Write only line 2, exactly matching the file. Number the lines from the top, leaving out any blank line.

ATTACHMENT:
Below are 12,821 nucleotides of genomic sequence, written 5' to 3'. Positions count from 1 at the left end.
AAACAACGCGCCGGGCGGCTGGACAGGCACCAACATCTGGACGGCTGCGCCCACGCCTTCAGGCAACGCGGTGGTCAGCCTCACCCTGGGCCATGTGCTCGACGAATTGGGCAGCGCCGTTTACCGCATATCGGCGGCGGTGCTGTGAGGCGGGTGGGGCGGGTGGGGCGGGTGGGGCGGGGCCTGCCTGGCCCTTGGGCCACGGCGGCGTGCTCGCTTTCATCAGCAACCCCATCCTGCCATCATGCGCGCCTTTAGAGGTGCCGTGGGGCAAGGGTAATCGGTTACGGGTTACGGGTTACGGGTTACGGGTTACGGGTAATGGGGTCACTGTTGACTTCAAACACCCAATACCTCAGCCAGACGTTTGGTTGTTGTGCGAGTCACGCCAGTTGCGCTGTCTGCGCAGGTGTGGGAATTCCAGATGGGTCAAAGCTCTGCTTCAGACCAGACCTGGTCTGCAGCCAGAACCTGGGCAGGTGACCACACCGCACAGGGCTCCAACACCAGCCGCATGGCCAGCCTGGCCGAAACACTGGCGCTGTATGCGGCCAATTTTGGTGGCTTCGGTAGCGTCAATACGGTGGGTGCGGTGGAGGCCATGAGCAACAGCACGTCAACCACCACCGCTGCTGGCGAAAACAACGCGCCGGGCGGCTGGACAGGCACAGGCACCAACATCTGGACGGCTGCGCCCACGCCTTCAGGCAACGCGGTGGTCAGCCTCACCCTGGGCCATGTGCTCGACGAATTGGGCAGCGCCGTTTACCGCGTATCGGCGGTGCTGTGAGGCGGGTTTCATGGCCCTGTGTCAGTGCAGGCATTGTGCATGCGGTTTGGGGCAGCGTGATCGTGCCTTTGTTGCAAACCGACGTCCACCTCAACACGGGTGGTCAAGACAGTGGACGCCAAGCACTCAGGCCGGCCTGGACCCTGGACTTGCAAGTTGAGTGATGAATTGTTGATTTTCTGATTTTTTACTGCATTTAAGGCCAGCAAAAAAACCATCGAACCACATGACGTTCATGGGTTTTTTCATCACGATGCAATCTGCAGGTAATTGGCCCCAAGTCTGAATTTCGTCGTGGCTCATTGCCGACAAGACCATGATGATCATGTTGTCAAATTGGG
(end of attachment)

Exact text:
AAACAACGCGCCGGGCGGCTGGACAGGCACCAACATCTGGACGGCTGCGCCCACGCCTTCAGGCAACGCGGTGGTCAGCCTCACCCTGGGCCATGTGCTCGACGAATTGGGCAGCGCCGTTTACCGCATATCGGCGGCGGTGCTGTGAGGCGGGTGGGGCGGGTGGGGCGGGTGGGGCGGGGCCTGCCTGGCCCTTGGGCCACGGCGGCGTGCTCGCTTTCATCAGCAACCCCATCCTGCCATCATGCGCGCCTTTAGAGGTGCCGTGGGGCAAGGGTAATCGGTTACGGGTTACGGGTTACGGGTTACGGGTTACGGGTAATGGGGTCACTGTTGACTTCAAACACCCAATACCTCAGCCAGACGTTTGGTTGTTGTGCGAGTCACGCCAGTTGCGCTGTCTGCGCAGGTGTGGGAATTCCAGATGGGTCAAAGCTCTGCTTCAGACCAGACCTGGTCTGCAGCCAGAACCTGGGCAGGTGACCACACCGCACAGGGCTCCAACACCAGCCGCATGGCCAGCCTGGCCGAAACACTGGCGCTGTATGCGGCCAATTTTGGTGGCTTCGGTAGCGTCAATACGGTGGGTGCGGTGGAGGCCATGAGCAACAGCACGTCAACCACCACCGCTGCTGGCGAAAACAACGCGCCGGGCGGCTGGACAGGCACAGGCACCAACATCTGGACGGCTGCGCCCACGCCTTCAGGCAACGCGGTGGTCAGCCTCACCCTGGGCCATGTGCTCGACGAATTGGGCAGCGCCGTTTACCGCGTATCGGCGGTGCTGTGAGGCGGGTTTCATGGCCCTGTGTCAGTGCAGGCATTGTGCATGCGGTTTGGGGCAGCGTGATCGTGCCTTTGTTGCAAACCGACGTCCACCTCAACACGGGTGGTCAAGACAGTGGACGCCAAGCACTCAGGCCGGCCTGGACCCTGGACTTGCAAGTTGAGTGATGAATTGTTGATTTTCTGATTTTTTACTGCATTTAAGGCCAGCAAAAAAACCATCGAACCACATGACGTTCATGGGTTTTTTCATCACGATGCAATCTGCAGGTAATTGGCCCCAAGTCTGAATTTCGTCGTGGCTCATTGCCGACAAGACCATGATGATCATGTTGTCAAATTGGG